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 From:  Aaron <lists at mycommunitynet dot net>
 To:  m0n0wall at lists dot m0n0 dot ch
 Subject:  Re: [m0n0wall] Re: Traffic Shaping question (Pipe within pipe?)
 Date:  Tue, 2 May 2006 10:13:45 -0700
On May 1, 2006, at 11:11 PM, Jeppe Oland wrote:

>> No, you cannot have pipes within pipes. You can have a queu
>> within a pipe and if you can identify 'hated' traffic then
>> just direct it to a 'hated' queue.  That should do what you want.
> It doesn't do what I want.
> Let's say I have a 1.5 Mbit line.
> I create a pipe with something like 1.4 Mbit available downstream.
> Now when P2P is going on, lots of external machines will start  
> bombarding me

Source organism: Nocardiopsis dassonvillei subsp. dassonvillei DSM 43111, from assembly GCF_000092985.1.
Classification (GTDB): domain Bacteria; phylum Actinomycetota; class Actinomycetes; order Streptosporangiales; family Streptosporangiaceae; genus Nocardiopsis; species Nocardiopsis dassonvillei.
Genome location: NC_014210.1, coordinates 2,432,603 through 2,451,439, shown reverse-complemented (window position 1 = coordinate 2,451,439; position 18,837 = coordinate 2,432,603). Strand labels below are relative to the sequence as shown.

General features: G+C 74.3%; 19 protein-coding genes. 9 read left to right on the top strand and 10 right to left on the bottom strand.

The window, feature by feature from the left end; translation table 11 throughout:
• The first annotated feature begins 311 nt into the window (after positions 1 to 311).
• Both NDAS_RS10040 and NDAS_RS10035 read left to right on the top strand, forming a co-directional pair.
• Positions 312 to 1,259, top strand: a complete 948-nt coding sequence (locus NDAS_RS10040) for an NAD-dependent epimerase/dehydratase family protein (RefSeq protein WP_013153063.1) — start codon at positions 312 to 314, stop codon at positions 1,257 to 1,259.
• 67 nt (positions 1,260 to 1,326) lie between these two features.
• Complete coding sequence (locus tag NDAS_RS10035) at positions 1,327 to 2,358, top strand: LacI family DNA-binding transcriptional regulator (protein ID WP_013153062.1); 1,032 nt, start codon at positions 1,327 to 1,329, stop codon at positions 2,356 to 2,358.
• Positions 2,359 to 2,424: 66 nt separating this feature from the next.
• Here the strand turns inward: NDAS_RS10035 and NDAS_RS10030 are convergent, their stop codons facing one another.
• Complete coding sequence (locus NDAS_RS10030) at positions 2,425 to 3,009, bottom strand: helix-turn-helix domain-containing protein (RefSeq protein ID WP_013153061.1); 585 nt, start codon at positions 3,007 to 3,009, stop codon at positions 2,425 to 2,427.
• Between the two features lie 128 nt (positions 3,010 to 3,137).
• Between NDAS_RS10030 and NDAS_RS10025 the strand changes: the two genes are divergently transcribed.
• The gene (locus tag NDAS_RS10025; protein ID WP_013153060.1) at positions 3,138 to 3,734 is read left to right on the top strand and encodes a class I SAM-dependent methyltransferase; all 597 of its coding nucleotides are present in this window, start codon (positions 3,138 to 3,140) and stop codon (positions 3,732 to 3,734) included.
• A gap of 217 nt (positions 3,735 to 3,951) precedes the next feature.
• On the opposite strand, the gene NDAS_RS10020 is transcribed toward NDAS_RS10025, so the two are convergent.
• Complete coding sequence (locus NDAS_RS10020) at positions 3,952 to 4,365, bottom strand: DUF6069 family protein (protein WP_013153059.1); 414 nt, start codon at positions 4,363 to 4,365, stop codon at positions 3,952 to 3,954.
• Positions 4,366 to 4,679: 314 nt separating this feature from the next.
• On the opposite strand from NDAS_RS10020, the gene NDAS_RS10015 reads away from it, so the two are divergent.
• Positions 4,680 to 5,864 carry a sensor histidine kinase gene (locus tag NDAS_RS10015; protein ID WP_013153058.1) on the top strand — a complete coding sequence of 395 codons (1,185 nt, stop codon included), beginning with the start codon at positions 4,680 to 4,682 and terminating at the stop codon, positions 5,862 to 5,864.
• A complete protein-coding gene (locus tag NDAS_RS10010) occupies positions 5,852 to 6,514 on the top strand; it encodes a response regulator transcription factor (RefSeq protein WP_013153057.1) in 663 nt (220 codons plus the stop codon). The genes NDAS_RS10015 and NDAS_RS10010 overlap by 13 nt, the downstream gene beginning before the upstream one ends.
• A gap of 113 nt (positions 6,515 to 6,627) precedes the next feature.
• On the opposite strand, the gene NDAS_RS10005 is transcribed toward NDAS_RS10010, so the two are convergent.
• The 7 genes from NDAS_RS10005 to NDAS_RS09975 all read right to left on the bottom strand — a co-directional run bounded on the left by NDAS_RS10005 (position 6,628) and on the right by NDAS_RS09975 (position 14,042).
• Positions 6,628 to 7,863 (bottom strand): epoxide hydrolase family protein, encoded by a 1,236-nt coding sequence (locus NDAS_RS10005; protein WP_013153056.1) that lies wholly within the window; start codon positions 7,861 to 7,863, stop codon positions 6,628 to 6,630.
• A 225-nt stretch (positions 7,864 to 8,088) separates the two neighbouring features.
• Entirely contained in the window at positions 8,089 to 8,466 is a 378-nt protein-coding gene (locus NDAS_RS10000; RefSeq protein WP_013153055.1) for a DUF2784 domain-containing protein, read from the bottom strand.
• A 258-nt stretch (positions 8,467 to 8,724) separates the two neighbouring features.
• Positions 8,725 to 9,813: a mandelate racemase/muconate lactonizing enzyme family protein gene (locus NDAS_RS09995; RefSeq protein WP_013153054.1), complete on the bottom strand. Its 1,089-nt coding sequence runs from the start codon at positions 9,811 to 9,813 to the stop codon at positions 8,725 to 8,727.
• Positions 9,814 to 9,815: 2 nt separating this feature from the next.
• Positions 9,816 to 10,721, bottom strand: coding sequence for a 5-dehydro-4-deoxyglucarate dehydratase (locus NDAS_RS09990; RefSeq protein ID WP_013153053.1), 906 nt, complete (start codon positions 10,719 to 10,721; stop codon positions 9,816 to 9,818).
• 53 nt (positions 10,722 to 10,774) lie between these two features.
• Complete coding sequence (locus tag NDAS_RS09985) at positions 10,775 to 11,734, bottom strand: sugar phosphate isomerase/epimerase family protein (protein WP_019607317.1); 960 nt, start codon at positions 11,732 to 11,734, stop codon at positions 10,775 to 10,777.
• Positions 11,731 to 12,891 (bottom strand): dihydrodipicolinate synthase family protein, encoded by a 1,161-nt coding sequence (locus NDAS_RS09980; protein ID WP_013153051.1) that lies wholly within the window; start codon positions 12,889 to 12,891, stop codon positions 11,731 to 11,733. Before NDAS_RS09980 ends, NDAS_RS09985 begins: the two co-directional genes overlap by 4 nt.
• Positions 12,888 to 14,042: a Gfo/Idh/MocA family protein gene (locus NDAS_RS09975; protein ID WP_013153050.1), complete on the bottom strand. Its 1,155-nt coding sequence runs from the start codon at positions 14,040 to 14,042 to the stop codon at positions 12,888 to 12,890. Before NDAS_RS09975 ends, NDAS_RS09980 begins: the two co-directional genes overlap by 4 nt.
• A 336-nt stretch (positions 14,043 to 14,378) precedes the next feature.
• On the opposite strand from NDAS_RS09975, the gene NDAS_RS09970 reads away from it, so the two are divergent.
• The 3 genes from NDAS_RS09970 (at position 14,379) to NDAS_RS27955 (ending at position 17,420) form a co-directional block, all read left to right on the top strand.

> with as much data as they think I can handle. This means they will
> continuously send a little too much - then back off - then up again.
> If a sufficient number of machines are doing this, the full line  
> bandwith
> will be consumed, and there's nothing the Shaper can do to prevent it.
> This is why I would like 2 pipes. If I could create a 1.4 Mbit pipe  
> for
> regular traffic, and a 1 Mbit pipe for P2P traffic *within* the 1.4  
> Mbit
> main pipe, then the line would have more room to deal with lots and  
> lots of
> incoming traffic.

Since you can't have a pipe within a pipe, what about having 2 pipes?  
Create one that is a low throughput "hated" pipe and another that is  
for the rest of the traffic with their total equaling 95% or so of  
your actual throughput.  Then you can have your rules direct the p2p  
traffic into the low throughput pipe and the other traffic into a  
less restrictive queues/pipe.

Would that work? I know 2 separate pipes  would limit the maximium  
"global" throughput and be less flexible, but if you are trying to  
keep your connection usable for the majority, it might work for you.